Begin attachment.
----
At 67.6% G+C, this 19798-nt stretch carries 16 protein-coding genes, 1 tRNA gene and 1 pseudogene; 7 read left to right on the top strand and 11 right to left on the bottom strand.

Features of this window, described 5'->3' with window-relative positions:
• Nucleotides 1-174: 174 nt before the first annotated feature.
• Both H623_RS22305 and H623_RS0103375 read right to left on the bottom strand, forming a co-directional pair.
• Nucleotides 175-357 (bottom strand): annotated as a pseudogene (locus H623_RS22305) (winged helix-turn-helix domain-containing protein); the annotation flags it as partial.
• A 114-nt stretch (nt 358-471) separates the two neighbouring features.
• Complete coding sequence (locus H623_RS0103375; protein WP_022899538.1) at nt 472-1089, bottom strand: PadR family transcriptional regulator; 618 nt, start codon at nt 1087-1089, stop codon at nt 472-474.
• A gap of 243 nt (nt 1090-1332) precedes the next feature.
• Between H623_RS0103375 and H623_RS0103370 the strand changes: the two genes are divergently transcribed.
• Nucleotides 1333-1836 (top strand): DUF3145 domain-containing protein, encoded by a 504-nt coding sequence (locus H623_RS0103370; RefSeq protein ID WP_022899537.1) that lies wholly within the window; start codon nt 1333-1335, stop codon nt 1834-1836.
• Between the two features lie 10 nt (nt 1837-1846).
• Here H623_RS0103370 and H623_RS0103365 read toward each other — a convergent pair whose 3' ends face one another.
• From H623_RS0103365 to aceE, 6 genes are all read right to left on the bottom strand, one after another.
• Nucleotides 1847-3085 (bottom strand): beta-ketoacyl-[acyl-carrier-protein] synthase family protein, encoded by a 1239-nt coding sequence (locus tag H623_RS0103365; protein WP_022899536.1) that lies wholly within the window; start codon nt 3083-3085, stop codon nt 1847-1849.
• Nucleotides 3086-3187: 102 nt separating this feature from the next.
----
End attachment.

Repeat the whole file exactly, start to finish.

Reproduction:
At 67.6% G+C, this 19798-nt stretch carries 16 protein-coding genes, 1 tRNA gene and 1 pseudogene; 7 read left to right on the top strand and 11 right to left on the bottom strand.

Features of this window, described 5'->3' with window-relative positions:
• Nucleotides 1-174: 174 nt before the first annotated feature.
• Both H623_RS22305 and H623_RS0103375 read right to left on the bottom strand, forming a co-directional pair.
• Nucleotides 175-357 (bottom strand): annotated as a pseudogene (locus H623_RS22305) (winged helix-turn-helix domain-containing protein); the annotation flags it as partial.
• A 114-nt stretch (nt 358-471) separates the two neighbouring features.
• Complete coding sequence (locus H623_RS0103375; protein WP_022899538.1) at nt 472-1089, bottom strand: PadR family transcriptional regulator; 618 nt, start codon at nt 1087-1089, stop codon at nt 472-474.
• A gap of 243 nt (nt 1090-1332) precedes the next feature.
• Between H623_RS0103375 and H623_RS0103370 the strand changes: the two genes are divergently transcribed.
• Nucleotides 1333-1836 (top strand): DUF3145 domain-containing protein, encoded by a 504-nt coding sequence (locus H623_RS0103370; RefSeq protein ID WP_022899537.1) that lies wholly within the window; start codon nt 1333-1335, stop codon nt 1834-1836.
• Between the two features lie 10 nt (nt 1837-1846).
• Here H623_RS0103370 and H623_RS0103365 read toward each other — a convergent pair whose 3' ends face one another.
• From H623_RS0103365 to aceE, 6 genes are all read right to left on the bottom strand, one after another.
• Nucleotides 1847-3085 (bottom strand): beta-ketoacyl-[acyl-carrier-protein] synthase family protein, encoded by a 1239-nt coding sequence (locus tag H623_RS0103365; protein WP_022899536.1) that lies wholly within the window; start codon nt 3083-3085, stop codon nt 1847-1849.
• Nucleotides 3086-3187: 102 nt separating this feature from the next.